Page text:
Mike the Mad Biologist

Besides, we got Bernie Sanders:

Nothing you haven’t heard around these parts, but it’s a nice summary.

Rock on, Bernie.

Comments

  1. #1 Microbe26
    June 26, 2011

    Sounds very similar to the Nazi philosophy – Repeat a lie thousand times, it becomes the truth. Wonder if such a principle works in biological systems.

  2. #2 JasonTD
    June 26, 2011

    The most recent annual report from the Social Security Trustees goes through all of the issues with the program’s long term financial health.

    You’ve claimed in the past that the Trustees’ reports are overly pessimistic with regards to future economic growth. Fair enough. But Figure II.D3 shows the reason why I don’t see claims of Social Securities troubled future as so far fetched.

    That figure shows that the number of workers for every OASDI beneficiary drops from just over 3 (which has been steady for the past 30 years) down to around 2 by 2035. This is obviously due to the retirement of the Baby Boomers. That is a huge demographic shift. I’m skeptical that things can simply continue as they are and that everything will just be fine given that reality.

  3. #3 JasonTD
    June 26, 2011

    Also, it was back in February that FactCheck.org put to bed the lie that Social Security isn’t a deficit issue.

    The OASDI trust funds are real, legal obligations and not just an ‘accounting gimmick’ as some claim. However, Social Security has now reached the point to where the payroll tax won’t, by itself, pay for benefits, and there is no reason to think that situation will reverse itself. (The 2% payroll tax holiday for this year made that situation worse.) The difference is being made up from money from the Treasury, which is money collected by other taxes or borrowed from the public. That’s really what the Trust funds are: a claim on general revenue, which is already grossly insufficient to meet government needs.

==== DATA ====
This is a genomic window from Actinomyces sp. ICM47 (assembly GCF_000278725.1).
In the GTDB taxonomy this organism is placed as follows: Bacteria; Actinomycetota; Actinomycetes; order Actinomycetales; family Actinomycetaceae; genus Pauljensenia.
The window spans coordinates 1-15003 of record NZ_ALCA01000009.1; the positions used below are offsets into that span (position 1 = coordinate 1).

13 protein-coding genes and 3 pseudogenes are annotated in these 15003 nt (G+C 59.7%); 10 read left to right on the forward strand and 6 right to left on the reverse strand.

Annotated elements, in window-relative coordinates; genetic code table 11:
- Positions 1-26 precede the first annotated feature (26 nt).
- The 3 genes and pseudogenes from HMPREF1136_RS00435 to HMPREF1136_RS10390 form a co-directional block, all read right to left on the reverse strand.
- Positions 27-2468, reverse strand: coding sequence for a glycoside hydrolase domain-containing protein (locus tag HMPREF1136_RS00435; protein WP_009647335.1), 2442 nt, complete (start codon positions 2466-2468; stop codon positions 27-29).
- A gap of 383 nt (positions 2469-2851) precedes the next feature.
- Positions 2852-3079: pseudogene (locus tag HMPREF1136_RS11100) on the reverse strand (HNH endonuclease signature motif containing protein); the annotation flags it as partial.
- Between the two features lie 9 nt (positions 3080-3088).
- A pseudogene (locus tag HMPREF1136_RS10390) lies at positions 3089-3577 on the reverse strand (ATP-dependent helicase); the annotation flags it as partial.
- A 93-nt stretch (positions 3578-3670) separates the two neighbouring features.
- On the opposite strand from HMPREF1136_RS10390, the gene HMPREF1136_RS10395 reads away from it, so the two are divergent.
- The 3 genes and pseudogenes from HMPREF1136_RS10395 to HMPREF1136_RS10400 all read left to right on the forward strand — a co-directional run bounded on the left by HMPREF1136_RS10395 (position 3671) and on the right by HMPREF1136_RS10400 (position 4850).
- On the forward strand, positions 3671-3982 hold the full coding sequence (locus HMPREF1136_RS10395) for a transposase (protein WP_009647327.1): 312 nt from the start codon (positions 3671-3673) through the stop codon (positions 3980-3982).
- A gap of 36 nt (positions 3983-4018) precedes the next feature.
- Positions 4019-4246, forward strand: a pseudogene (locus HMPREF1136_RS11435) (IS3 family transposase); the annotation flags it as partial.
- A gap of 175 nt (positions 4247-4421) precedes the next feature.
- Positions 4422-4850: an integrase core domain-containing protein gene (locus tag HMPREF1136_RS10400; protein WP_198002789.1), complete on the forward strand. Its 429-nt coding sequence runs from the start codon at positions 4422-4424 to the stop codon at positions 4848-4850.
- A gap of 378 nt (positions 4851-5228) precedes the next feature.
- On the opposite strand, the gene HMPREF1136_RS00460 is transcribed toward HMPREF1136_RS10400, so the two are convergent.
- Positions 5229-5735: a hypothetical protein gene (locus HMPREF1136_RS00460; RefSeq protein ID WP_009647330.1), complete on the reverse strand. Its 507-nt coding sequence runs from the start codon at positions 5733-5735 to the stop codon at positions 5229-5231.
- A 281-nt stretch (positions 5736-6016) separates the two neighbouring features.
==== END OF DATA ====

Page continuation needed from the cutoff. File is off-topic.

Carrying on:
4. #4 Troublesome Frog
    June 26, 2011

    JasonTD:

    Also, it was back in February that FactCheck.org put to bed the lie that Social Security isn’t a deficit issue.

    I’m usually a fan of FactCheck, but this is just lame. What is meant by “a deficit issue” in this context? That it has something to do with money and we have a deficit? The claim they purport to rebut is that Social Security “does not contribute” to the deficit. They “rebut” by pointing out that Social Security is redeeming the bonds in the trust fund. WTF?

    Let’s say you bought a government bond last year and you’re redeeming it this year. Is “JasonTD contributes to our deficit” an accurate statement because of that? I would say no. The implication is that we somehow would have less of a deficit if JasonTD had not bought a bond last year is silly and makes no sense from a policy perspective.

    Let’s say I can’t pay my rent because I bought too much stuff. I go to my neighbor and borrow cash from him. Next month, he says, “My rent is due. Do you have the $1000 you borrowed from me?” It would be pretty strange if I said, “Look what you’re doing to me, asshole! You’re not able to pay your rent and you want me to give you the money I owe you so you can make your payments? Why can’t you just pay your damn rent yourself? Don’t you know you’re contributing to my deficit this month?”

    Social Security as it’s currently set up isn’t self-funding forever. But the point at which it truly reaches that point is far in the future just as you pointed out. Over that timeline, very small changes make a big difference in the outcome, so it’s trivial to make it solvent for the long run. That doesn’t have anything to do with whether it deserves any of the blame for our current deficit. It doesn’t.

  5. #5 JasonTD
    June 27, 2011